The team in Bosnia has been reduced in size in the recent months to become a one doctor, one nurse team. This is not only due to the routes that people on the move (POMS) are taking changing but also due to the reduced number of people going on the game (slang for the attempt to cross the border) during the winter month.

Check the full report by Kathy, Medical Coordinator in the Balkans.

Demographics in Bosnia January 2022

In challenging times like these, it is good to hear stories that tell of humanity and mutual support.

Thanks to our tireless Medical Volunteers in Thessaloniki, we can tell such a story: a young man from Pakistan had to ask our team for medical help in July due to an almost completely shattered shoulder.

After three months and the unbeatable commitment of our team, he can move his shoulder more and more again. And that is almost a miracle. A car accident caused this incredibly painful and slowly healing injury to the refugee.

In mid-July the young man came to our clinic in Thessaloniki. The x-rays made it clear that the shoulder was severely injured and that there was only one possible way of treatment: an operation. However, that was anything but easy to implement. But our volunteers did not give up this time either.

mvi team Thanks to the motivation and passionate commitment of the team, the complicated operation on his shoulder was successfully carried out. It was like the task of a puzzle, the pieces of which had to be put together step by step. Day after day, the young man’s wound from Pakistan was treated by our team. The shoulder had to be immobilized for 45 days in order not to endanger the healing process.

One can only guess how difficult it must be to get through it all without the support and care of family members. The team was also in constant contact with the doctor who performed the surgery.

With increasing improvement in his physical condition, the patient was also able to gain more courage to face life.

His children and wife were so touched by this commitment and help that they thanked our team personally with voice messages.

With the help of physiotherapeutic treatment, we are now helping to mobilize his shoulder as fully as possible.

The wonderful care of our team has significantly influenced the life of this patient and gave a positive turn to the situation that seemed hopeless for him – we are deeply impressed and thank all supporters for this commitment to bring more humanity into this world!

Medical Volunteers are getting back to regular medical work on Lesbos again starting from November. After the fire during the night of September 9th, the island was in chaos. First, the refugees had to stay on the streets for ten days in the sun and the hot temperatures, without having enough water to drink and without basic hygienic supplies. Afterwards, most of the former residents of Camp Moria were housed in the new camp “Kara Tepe 2”, and some of the refugees were transported to the mainland.

The Greek government had received support from the World Health Organization for medical care in the camp – a short-term emergency aid. A team of doctors from Norway provided medical care for refugees in the new camp until the end of October. Our volunteers also partially supported this.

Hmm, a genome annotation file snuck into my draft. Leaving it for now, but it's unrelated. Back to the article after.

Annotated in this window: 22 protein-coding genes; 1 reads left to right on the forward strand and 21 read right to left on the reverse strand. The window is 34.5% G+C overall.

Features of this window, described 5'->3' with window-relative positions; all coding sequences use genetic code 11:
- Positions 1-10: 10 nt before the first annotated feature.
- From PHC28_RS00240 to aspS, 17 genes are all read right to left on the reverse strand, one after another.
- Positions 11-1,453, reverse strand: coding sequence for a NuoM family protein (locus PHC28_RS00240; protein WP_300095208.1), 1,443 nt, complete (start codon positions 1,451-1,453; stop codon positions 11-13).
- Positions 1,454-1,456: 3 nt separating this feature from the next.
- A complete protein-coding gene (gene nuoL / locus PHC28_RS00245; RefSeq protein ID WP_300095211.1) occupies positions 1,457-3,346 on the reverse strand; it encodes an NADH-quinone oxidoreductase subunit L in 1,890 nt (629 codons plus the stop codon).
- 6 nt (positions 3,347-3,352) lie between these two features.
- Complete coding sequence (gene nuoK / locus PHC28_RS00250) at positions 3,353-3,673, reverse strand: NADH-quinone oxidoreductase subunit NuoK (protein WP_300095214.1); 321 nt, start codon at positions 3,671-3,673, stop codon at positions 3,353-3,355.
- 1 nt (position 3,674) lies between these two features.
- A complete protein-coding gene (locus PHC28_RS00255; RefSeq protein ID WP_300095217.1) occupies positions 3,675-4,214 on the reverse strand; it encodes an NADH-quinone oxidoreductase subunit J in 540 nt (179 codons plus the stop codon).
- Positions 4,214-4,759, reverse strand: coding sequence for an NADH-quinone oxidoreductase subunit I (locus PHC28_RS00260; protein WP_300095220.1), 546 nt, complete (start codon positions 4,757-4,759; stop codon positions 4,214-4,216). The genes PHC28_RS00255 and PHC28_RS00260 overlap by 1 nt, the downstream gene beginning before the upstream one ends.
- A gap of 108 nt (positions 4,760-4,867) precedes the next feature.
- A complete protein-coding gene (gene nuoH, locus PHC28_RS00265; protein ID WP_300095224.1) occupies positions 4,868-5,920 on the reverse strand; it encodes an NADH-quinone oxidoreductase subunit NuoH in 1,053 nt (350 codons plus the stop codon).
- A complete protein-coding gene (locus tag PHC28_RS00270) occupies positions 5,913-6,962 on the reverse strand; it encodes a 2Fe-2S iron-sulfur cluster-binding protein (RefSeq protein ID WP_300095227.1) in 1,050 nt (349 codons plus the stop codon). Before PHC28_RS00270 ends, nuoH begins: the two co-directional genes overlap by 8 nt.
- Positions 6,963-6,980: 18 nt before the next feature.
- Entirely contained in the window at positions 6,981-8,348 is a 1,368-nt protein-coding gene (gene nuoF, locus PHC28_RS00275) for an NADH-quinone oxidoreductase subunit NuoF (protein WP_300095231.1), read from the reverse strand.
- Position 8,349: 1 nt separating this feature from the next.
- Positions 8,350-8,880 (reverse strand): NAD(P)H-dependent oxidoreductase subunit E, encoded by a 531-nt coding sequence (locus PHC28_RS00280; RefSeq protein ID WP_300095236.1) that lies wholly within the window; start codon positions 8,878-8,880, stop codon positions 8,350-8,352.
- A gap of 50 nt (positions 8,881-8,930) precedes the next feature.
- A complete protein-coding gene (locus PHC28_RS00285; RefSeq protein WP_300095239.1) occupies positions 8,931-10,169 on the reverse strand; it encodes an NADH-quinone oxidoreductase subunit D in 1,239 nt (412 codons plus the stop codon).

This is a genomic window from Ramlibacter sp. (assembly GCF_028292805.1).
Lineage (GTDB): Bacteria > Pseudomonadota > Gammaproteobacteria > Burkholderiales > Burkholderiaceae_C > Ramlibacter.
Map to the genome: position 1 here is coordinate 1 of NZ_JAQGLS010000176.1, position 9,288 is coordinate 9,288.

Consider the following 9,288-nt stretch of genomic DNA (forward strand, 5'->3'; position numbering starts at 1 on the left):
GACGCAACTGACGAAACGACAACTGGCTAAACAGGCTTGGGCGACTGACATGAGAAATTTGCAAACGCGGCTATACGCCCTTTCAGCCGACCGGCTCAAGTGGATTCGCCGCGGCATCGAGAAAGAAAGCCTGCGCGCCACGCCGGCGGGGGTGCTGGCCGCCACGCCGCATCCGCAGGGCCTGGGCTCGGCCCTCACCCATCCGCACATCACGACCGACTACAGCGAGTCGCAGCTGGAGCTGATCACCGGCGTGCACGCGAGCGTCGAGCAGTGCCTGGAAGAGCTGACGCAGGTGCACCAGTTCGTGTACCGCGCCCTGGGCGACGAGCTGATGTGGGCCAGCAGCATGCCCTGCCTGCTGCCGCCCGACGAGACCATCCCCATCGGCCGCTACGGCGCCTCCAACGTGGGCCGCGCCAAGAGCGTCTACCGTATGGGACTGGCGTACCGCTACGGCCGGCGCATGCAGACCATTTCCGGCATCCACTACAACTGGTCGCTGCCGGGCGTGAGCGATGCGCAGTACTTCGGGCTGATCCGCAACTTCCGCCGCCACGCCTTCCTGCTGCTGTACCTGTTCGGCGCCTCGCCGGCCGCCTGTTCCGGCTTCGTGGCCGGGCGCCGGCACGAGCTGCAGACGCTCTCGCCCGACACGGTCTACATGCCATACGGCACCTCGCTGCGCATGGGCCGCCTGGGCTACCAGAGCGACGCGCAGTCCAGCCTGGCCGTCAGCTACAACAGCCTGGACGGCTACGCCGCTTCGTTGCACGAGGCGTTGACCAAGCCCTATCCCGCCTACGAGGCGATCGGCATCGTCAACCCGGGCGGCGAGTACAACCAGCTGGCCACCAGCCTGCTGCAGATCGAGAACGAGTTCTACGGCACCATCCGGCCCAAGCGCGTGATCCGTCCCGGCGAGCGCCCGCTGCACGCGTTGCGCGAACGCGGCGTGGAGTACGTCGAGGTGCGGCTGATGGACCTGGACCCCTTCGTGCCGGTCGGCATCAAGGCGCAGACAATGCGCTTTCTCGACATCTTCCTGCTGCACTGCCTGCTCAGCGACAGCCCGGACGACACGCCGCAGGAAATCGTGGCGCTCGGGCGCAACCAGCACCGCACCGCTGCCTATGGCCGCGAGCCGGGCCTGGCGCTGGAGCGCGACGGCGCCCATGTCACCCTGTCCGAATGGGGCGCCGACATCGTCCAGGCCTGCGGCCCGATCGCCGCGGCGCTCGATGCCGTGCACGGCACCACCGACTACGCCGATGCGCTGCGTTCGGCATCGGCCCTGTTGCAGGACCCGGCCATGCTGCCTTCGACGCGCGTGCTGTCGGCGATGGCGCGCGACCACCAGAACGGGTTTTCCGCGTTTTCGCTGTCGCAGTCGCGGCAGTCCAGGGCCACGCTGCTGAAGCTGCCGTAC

In the medium to long term, medical assistance is to be ensured again by the non-governmental organizations that were already active before the fire. Medical Volunteers have offered to continue to treat the people in the new camp. Long and strong discussions preceded this decision. And it is a decision which has also been controversially discussed amongst our volunteers. In the end, we came to the conclusion: we help where our help is needed. With our help in the new camp, we can ensure medical care for the refugees and a dignified treatment of patients and translators from the refugee community. And thus we will try to make sure – within our competence in medical care – that refugees are well cared for.

Our political demand remains: EUROPE MUST ACT! Refugees must be given future prospects. Every country within the European Union should receive and welcome refugees and show solidarity with those countries located at Europe´s external borders, such as Greece.

#europemustact | #leavenoonebehind

Please raise your voice with us: https://de.europemustact.org/new-pact-social-media-pack

No one has continuously provided physiotherapy for refugees, so we are now the first one to offer this specific kind of support. Most of our patients suffer from chronic back, neck and shoulder pain. Most of this pain is due to injuries caused by the living conditions at Moria Camp, lack of physical activity, bad quality mattresses or lack of mattresses, and much more. In our Physio-Center we can help these people in a focused and purposeful way.

Until now, Lesbos lacked a place for physiotherapy as an important component of their treatment approach. In the first week of April, after months of work and with enormous help of your donations, we finally opened our physiotherapy centre. It’s the first one on Lesbos that was created to treat fugitives.

Since its opening, we have offered physiotherapy, Feldenkrais movement therapy and massage courses. We want to offer some refugees internships nand practical training so they can perform their own treatment. The centre is open to everyone and we have already achieved great results with many of our patients.

Of course there are also some problems that we will have to solve in the next few weeks. One of them is that we only have one female physiotherapist, which means that women have to wait longer to get appointments.

Over the next few weeks we have organized a separate weekly course for men and women in which our therapists will teach and work together with a yoga trauma therapist. This is a two-hour lesson dedicated to back pain in order to teach the refugees exercises and stretching movements which they can then carry out independently. Our overall goal is to equip the refugees with their own skills and abilities so that they can help themselves and others in the future.

An increasing challenge is also that many of the refugees do not appear at their follow-up appointments. The main reason for this is that the Arabic and Farsi calendars differ from the Gregorian ones. This requires a high degree of communication and creative solutions. This area will be also closely worked on in the near future.

The new Physio-Center proves to be an excellent addition to the care of the refugees in every case. We will try, hopefully with your help, to maintain and expand this offer.